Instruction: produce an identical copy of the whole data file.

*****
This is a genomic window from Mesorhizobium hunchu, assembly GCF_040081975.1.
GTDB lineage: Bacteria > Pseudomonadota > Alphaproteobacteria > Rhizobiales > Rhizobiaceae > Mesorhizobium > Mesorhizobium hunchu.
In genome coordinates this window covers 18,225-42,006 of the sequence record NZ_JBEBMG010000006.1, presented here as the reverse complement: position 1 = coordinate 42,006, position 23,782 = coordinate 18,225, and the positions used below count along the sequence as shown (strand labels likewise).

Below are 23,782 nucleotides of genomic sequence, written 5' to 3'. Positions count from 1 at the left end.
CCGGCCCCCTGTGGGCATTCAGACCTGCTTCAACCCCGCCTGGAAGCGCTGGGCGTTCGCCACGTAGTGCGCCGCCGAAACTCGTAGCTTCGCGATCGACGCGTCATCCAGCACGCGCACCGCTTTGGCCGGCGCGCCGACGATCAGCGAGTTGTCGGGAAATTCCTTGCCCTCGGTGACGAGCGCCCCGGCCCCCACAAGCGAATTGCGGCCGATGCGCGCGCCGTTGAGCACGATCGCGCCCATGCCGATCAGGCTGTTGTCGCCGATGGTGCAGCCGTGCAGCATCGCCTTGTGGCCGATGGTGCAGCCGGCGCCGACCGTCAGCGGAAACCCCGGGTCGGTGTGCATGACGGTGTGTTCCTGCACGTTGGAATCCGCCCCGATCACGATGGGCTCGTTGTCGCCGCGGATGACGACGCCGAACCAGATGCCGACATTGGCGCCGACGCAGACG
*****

This is a genomic window from Mesorhizobium hunchu, assembly GCF_040081975.1.
GTDB lineage: Bacteria > Pseudomonadota > Alphaproteobacteria > Rhizobiales > Rhizobiaceae > Mesorhizobium > Mesorhizobium hunchu.
In genome coordinates this window covers 18,225-42,006 of the sequence record NZ_JBEBMG010000006.1, presented here as the reverse complement: position 1 = coordinate 42,006, position 23,782 = coordinate 18,225, and the positions used below count along the sequence as shown (strand labels likewise).

Below are 23,782 nucleotides of genomic sequence, written 5' to 3'. Positions count from 1 at the left end.
CCGGCCCCCTGTGGGCATTCAGACCTGCTTCAACCCCGCCTGGAAGCGCTGGGCGTTCGCCACGTAGTGCGCCGCCGAAACTCGTAGCTTCGCGATCGACGCGTCATCCAGCACGCGCACCGCTTTGGCCGGCGCGCCGACGATCAGCGAGTTGTCGGGAAATTCCTTGCCCTCGGTGACGAGCGCCCCGGCCCCCACAAGCGAATTGCGGCCGATGCGCGCGCCGTTGAGCACGATCGCGCCCATGCCGATCAGGCTGTTGTCGCCGATGGTGCAGCCGTGCAGCATCGCCTTGTGGCCGATGGTGCAGCCGGCGCCGACCGTCAGCGGAAACCCCGGGTCGGTGTGCATGACGGTGTGTTCCTGCACGTTGGAATCCGCCCCGATCACGATGGGCTCGTTGTCGCCGCGGATGACGACGCCGAACCAGATGCCGACATTGGCGCCGACGCAGACG